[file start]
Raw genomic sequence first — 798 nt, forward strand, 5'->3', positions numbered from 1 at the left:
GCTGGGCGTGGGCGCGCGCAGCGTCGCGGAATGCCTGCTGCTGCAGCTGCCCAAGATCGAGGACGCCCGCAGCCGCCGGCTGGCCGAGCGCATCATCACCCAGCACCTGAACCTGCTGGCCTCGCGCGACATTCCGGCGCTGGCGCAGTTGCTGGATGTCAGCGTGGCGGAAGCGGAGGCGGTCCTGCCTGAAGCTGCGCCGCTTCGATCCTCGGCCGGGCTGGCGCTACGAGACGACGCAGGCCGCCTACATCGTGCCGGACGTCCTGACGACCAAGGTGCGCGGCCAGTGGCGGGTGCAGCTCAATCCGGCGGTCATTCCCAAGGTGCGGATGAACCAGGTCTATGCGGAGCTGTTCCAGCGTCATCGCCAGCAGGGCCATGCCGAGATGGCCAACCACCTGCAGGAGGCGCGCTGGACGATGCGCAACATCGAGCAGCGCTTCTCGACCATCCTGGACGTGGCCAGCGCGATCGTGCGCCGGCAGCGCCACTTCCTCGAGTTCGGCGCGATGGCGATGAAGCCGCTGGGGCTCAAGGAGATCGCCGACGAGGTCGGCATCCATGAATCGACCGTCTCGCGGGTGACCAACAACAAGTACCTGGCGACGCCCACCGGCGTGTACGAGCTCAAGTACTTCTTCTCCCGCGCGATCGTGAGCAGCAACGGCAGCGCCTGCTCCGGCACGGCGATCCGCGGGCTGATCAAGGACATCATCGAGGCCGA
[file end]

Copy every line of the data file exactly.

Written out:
Raw genomic sequence first — 798 nt, forward strand, 5'->3', positions numbered from 1 at the left:
GCTGGGCGTGGGCGCGCGCAGCGTCGCGGAATGCCTGCTGCTGCAGCTGCCCAAGATCGAGGACGCCCGCAGCCGCCGGCTGGCCGAGCGCATCATCACCCAGCACCTGAACCTGCTGGCCTCGCGCGACATTCCGGCGCTGGCGCAGTTGCTGGATGTCAGCGTGGCGGAAGCGGAGGCGGTCCTGCCTGAAGCTGCGCCGCTTCGATCCTCGGCCGGGCTGGCGCTACGAGACGACGCAGGCCGCCTACATCGTGCCGGACGTCCTGACGACCAAGGTGCGCGGCCAGTGGCGGGTGCAGCTCAATCCGGCGGTCATTCCCAAGGTGCGGATGAACCAGGTCTATGCGGAGCTGTTCCAGCGTCATCGCCAGCAGGGCCATGCCGAGATGGCCAACCACCTGCAGGAGGCGCGCTGGACGATGCGCAACATCGAGCAGCGCTTCTCGACCATCCTGGACGTGGCCAGCGCGATCGTGCGCCGGCAGCGCCACTTCCTCGAGTTCGGCGCGATGGCGATGAAGCCGCTGGGGCTCAAGGAGATCGCCGACGAGGTCGGCATCCATGAATCGACCGTCTCGCGGGTGACCAACAACAAGTACCTGGCGACGCCCACCGGCGTGTACGAGCTCAAGTACTTCTTCTCCCGCGCGATCGTGAGCAGCAACGGCAGCGCCTGCTCCGGCACGGCGATCCGCGGGCTGATCAAGGACATCATCGAGGCCGA